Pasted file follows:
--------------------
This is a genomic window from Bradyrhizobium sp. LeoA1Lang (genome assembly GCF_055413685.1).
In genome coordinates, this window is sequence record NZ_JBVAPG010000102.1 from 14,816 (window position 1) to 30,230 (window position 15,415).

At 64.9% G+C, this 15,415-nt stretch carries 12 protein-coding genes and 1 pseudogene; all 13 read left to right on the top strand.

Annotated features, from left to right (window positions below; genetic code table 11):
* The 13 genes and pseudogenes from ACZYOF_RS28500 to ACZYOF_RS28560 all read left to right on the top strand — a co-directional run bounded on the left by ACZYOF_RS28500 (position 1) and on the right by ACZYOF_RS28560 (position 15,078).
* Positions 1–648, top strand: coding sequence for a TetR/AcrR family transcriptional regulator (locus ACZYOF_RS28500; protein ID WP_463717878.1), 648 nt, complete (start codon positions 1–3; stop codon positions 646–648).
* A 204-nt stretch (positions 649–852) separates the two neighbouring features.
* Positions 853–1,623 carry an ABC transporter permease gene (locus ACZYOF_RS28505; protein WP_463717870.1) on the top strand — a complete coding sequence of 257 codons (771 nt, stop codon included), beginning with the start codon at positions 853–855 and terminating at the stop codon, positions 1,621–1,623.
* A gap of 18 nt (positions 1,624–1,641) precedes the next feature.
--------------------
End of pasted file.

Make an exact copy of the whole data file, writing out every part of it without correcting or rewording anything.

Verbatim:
This is a genomic window from Bradyrhizobium sp. LeoA1Lang (genome assembly GCF_055413685.1).
In genome coordinates, this window is sequence record NZ_JBVAPG010000102.1 from 14,816 (window position 1) to 30,230 (window position 15,415).

At 64.9% G+C, this 15,415-nt stretch carries 12 protein-coding genes and 1 pseudogene; all 13 read left to right on the top strand.

Annotated features, from left to right (window positions below; genetic code table 11):
* The 13 genes and pseudogenes from ACZYOF_RS28500 to ACZYOF_RS28560 all read left to right on the top strand — a co-directional run bounded on the left by ACZYOF_RS28500 (position 1) and on the right by ACZYOF_RS28560 (position 15,078).
* Positions 1–648, top strand: coding sequence for a TetR/AcrR family transcriptional regulator (locus ACZYOF_RS28500; protein ID WP_463717878.1), 648 nt, complete (start codon positions 1–3; stop codon positions 646–648).
* A 204-nt stretch (positions 649–852) separates the two neighbouring features.
* Positions 853–1,623 carry an ABC transporter permease gene (locus ACZYOF_RS28505; protein WP_463717870.1) on the top strand — a complete coding sequence of 257 codons (771 nt, stop codon included), beginning with the start codon at positions 853–855 and terminating at the stop codon, positions 1,621–1,623.
* A gap of 18 nt (positions 1,624–1,641) precedes the next feature.